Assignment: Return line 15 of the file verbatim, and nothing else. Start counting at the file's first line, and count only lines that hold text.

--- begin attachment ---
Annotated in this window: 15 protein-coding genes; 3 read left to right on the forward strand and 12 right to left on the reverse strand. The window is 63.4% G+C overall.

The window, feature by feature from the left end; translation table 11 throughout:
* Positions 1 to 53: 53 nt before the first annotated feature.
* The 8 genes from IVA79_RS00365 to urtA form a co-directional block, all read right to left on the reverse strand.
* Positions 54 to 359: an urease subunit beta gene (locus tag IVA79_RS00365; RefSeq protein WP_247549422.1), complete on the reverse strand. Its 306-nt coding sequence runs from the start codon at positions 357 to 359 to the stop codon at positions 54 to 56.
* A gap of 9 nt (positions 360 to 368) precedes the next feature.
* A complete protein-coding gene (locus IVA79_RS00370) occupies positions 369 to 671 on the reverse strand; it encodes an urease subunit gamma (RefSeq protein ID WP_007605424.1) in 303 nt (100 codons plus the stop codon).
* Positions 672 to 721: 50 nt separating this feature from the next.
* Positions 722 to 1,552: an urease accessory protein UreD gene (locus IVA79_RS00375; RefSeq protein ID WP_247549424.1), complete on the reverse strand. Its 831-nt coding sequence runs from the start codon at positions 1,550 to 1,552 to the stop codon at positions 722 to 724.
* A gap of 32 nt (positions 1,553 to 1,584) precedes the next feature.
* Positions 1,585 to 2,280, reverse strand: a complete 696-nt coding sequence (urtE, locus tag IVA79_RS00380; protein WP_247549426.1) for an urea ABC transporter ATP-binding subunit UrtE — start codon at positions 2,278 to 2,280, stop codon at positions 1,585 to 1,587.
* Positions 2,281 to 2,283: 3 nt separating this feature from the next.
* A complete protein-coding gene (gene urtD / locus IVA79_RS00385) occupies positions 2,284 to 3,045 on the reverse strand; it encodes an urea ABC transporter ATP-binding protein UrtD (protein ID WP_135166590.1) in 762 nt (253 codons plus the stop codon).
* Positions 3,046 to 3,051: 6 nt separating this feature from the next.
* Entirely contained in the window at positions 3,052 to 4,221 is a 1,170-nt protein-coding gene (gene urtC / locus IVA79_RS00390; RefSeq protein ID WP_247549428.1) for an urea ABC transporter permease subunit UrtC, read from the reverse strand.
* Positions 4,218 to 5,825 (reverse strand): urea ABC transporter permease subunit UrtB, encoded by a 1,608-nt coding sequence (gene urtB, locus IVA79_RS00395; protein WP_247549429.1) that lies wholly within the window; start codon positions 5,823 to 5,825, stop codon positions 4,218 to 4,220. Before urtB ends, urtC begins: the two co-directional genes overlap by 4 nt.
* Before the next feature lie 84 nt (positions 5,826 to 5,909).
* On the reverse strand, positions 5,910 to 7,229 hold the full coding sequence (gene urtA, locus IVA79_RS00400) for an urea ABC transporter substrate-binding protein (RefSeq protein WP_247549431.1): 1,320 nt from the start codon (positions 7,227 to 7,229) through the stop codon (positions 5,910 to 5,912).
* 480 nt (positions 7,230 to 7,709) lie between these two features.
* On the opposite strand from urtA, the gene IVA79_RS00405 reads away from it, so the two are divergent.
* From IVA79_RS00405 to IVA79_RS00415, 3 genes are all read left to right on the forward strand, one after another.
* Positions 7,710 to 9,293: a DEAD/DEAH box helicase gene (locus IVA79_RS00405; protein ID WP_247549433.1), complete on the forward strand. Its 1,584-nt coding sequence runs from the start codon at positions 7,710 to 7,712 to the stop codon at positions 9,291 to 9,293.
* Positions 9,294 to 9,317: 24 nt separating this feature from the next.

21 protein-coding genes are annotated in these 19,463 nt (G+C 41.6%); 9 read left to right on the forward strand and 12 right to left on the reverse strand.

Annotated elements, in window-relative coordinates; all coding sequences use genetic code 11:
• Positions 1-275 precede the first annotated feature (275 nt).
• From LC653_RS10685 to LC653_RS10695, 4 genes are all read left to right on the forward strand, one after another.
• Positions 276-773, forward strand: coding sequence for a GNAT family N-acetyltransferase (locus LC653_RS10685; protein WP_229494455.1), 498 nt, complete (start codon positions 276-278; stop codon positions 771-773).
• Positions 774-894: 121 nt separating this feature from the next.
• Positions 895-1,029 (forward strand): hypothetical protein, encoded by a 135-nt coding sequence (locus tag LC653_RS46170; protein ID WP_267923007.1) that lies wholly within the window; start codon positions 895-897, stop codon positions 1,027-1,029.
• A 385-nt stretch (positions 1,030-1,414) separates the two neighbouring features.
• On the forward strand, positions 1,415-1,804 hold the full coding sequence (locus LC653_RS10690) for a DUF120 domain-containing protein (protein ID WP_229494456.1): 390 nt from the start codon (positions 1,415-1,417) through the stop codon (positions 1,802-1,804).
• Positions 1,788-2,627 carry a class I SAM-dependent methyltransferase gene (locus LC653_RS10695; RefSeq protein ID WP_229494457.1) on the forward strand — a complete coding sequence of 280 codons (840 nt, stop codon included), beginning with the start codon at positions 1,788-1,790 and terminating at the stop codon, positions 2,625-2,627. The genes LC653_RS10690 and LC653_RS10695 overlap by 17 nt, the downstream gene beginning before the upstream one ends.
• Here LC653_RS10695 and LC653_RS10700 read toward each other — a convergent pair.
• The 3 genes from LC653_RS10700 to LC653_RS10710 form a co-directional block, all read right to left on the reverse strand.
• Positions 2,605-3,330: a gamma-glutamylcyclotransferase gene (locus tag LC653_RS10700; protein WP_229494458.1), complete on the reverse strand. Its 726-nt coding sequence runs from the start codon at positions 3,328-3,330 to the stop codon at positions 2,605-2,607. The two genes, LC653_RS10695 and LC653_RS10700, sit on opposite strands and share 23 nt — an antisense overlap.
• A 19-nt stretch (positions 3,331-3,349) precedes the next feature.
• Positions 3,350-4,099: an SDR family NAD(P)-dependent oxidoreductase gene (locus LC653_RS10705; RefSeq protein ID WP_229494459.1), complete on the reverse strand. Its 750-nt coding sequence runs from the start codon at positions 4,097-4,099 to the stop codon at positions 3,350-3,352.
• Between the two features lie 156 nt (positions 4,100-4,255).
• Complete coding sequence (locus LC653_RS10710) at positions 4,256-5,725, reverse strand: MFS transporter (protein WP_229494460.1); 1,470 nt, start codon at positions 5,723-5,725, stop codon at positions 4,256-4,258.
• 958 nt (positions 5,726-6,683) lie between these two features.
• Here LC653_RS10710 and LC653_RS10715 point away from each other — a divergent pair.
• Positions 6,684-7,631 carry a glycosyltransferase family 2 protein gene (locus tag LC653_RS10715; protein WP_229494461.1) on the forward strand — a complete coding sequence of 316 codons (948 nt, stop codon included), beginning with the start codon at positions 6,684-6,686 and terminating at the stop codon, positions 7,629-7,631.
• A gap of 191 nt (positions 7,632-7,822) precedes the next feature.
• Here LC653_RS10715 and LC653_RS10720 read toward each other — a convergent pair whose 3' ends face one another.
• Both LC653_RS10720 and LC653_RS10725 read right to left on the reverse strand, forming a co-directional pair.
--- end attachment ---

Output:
* Entirely contained in the window at positions 3,052 to 4,221 is a 1,170-nt protein-coding gene (gene urtC / locus IVA79_RS00390; RefSeq protein ID WP_247549428.1) for an urea ABC transporter permease subunit UrtC, read from the reverse strand.